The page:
In the 1972 case of Furman v. Georgia, the United States Supreme Court invalidated virtually all existing death penalty statutes in the United States. Consequently, those jurisdictions that wanted to continue to execute were forced to revise their capital sentencing procedures. Since Furman,nearly all aspects of American death penalty law have been rewritten. Left unchanged by both the courts and the legislatures, however, are the ways in which states decide which death-sentenced inmates will have their sentences commuted through the powers of executive clemency.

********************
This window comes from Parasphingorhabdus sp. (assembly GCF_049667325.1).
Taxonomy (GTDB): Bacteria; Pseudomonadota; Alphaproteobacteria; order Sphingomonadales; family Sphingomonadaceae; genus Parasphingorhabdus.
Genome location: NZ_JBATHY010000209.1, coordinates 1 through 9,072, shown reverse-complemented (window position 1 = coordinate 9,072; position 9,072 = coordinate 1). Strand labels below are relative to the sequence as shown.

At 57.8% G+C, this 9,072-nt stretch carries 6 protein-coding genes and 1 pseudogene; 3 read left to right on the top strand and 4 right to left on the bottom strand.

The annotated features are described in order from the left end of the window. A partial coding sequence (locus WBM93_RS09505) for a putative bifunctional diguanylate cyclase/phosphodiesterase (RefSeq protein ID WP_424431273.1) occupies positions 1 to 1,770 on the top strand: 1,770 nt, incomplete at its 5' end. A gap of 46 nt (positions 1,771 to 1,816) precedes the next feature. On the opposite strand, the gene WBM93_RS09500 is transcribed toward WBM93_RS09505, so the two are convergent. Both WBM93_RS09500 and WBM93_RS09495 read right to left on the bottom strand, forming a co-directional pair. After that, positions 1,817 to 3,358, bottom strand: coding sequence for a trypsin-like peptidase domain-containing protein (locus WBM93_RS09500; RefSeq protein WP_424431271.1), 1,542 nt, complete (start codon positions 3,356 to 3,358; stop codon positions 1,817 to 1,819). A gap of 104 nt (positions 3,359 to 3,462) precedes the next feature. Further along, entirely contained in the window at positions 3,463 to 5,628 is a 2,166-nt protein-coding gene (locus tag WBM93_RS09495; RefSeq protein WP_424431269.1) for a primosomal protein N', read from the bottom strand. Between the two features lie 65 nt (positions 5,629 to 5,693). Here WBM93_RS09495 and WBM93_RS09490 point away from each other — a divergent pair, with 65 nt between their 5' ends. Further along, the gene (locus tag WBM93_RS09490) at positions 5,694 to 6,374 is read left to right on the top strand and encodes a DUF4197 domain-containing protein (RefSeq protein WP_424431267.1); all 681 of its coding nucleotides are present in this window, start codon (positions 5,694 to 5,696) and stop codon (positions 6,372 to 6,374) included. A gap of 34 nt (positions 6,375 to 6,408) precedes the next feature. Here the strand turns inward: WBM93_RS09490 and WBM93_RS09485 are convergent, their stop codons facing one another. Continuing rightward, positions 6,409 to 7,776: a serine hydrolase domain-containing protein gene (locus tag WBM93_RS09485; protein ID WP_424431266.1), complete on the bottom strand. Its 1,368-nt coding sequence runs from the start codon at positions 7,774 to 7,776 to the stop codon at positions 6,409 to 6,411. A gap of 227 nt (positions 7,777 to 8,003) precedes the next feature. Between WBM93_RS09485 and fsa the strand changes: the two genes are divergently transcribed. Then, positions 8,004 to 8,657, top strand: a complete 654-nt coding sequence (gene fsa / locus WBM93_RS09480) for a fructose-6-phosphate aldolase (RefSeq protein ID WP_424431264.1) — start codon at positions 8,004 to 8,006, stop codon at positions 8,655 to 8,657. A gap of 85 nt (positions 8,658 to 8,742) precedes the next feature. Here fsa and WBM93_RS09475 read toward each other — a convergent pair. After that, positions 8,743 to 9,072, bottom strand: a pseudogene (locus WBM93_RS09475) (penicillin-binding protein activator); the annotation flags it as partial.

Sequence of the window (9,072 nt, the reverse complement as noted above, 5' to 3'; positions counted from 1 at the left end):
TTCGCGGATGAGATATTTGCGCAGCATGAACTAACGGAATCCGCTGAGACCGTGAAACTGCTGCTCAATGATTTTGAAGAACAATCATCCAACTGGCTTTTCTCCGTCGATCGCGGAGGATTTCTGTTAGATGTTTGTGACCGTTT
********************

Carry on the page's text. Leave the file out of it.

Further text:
Michael L. Radelet & Barbara A. Zsembik,
Executive Clemency in Post-Furman Capital Cases,
U. Rich. L. Rev.
Available at: http://scholarship.richmond.edu/lawreview/vol27/iss2/8